History Behind the Establishment Clause

Prior to the American Revolution, the English parliament designated the Anglican Church as the official church of the England and the American colonies. The church was supported by taxation, and English citizens were required to attend services. No marriage or baptism was sanctioned outside the church. Religious minorities who failed to abide by the strictures of the church were forced to endure civil and criminal penalties, including banishment and death. Some American colonies were also ruled by theocrats, such as the Puritans in Massachusetts.

The English and colonial experiences influenced the Founding Fathers, including Thomas Jefferson and James Madison. Jefferson supported a high “wall of separation” between church and state and opposed religious interference with the affairs of government. Madison, conversely, opposed governmental interference with matters of religion. For Madison, the establishment of a national church differed from the Spanish Inquisition only in degree, and he vociferously attacked any legislation that would have led in this direction. For example, Madison fought against a Virginia bill that would have levied taxes to subsidize Christianity.

The Founding Fathers’ concerns about the relationship between church and state found expression in the First Amendment. Despite the unequivocal nature of its language, the Supreme Court has never interpreted the First Amendment as an absolute prohibition against all laws concerning religious institutions, religious symbols, or the exercise of religious faith. Instead, the Court has turned for guidance to the thoughts and intentions of the Founding Fathers when interpreting the First Amendment, in particular the thoughts and intentions of its primary architect, James Madison.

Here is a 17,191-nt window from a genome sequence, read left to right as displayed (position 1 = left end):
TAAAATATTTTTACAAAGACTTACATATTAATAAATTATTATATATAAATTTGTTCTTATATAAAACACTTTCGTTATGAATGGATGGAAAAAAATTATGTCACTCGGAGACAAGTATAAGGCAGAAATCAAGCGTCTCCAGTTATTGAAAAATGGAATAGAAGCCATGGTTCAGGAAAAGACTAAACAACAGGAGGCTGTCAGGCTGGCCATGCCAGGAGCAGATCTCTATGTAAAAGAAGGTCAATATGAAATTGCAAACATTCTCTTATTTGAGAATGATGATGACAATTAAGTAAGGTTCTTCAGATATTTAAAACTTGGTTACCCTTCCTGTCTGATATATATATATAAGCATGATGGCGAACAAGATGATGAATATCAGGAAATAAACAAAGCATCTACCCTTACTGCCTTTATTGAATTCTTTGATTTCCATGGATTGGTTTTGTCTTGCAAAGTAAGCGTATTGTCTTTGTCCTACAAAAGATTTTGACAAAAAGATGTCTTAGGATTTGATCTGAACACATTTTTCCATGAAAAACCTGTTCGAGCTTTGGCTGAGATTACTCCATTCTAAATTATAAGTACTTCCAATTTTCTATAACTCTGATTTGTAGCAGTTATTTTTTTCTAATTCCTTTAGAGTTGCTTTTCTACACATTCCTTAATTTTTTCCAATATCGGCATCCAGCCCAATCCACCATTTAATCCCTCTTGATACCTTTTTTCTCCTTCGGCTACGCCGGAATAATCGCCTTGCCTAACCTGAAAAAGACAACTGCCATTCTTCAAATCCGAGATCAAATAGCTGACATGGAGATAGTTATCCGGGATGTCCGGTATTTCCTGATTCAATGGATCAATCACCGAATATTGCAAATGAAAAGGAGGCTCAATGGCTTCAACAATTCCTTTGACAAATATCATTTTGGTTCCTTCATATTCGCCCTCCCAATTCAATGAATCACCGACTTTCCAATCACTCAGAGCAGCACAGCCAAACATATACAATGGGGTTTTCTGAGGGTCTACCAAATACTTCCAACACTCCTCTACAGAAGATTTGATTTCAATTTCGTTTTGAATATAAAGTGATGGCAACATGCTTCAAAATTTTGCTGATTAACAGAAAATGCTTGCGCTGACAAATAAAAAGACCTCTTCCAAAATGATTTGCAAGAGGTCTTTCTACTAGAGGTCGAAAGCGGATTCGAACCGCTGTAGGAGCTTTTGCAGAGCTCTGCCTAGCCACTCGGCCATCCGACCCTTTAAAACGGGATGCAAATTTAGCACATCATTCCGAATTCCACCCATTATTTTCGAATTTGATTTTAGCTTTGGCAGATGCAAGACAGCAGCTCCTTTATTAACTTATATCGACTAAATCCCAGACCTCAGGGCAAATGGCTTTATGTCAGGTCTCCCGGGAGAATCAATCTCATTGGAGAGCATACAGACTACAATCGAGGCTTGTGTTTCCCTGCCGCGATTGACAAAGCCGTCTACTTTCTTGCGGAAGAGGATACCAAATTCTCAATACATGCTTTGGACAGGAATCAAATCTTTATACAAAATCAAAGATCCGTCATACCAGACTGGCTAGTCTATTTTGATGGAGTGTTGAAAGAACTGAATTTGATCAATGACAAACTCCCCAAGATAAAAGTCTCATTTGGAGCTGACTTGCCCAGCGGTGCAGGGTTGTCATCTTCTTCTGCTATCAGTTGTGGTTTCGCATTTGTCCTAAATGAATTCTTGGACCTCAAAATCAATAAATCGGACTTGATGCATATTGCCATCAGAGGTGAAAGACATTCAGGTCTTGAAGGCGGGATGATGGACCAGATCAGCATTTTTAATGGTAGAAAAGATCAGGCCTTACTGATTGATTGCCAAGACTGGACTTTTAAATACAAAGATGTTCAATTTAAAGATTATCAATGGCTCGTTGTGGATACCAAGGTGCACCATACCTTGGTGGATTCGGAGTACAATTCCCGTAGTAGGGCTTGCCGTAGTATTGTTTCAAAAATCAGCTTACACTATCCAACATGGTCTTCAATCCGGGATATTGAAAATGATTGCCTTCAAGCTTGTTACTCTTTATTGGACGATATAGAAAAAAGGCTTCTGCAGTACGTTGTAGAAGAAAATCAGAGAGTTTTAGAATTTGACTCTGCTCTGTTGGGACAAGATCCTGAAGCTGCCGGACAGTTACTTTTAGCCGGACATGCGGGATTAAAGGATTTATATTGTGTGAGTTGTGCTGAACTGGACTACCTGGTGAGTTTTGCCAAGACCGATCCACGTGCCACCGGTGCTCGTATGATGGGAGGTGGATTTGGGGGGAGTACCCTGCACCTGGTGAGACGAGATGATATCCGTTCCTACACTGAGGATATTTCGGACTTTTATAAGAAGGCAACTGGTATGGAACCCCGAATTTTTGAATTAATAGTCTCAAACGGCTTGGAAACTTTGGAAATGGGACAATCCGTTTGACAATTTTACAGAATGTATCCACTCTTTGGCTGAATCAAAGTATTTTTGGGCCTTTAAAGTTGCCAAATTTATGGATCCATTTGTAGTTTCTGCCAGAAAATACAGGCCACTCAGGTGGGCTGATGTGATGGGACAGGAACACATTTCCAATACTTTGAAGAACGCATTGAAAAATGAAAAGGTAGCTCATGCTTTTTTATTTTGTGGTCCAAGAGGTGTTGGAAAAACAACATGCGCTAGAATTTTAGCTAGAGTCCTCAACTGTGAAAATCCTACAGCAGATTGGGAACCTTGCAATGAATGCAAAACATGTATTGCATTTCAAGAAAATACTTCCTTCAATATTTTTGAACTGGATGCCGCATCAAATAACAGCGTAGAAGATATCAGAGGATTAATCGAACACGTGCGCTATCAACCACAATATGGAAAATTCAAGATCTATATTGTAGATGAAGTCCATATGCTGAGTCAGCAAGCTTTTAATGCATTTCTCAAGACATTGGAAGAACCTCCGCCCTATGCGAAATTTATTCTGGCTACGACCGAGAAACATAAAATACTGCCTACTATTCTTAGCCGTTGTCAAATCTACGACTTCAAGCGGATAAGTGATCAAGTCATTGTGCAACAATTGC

But Madison’s views have not produced a uniform understanding of religious freedom among the Supreme Court’s justices. Some justices, for example, have cited Madison’s opposition to the Virginia bill subsidizing Christianity as evidence that he opposed only discriminatory governmental assistance to particular religious denominations but favored non-preferential aid to cultivate a diversity in faiths. Thus, the Framers of the First Amendment left posterity with three considerations regarding religious establishments: (1) a wall of separation that protects government from religion and religion from government; (2) a separation of church and state that permits non-discriminatory governmental assistance to religious groups; and (3) governmental assistance that preserves and promotes a diversity of religious beliefs.

Inside History Behind the Establishment Clause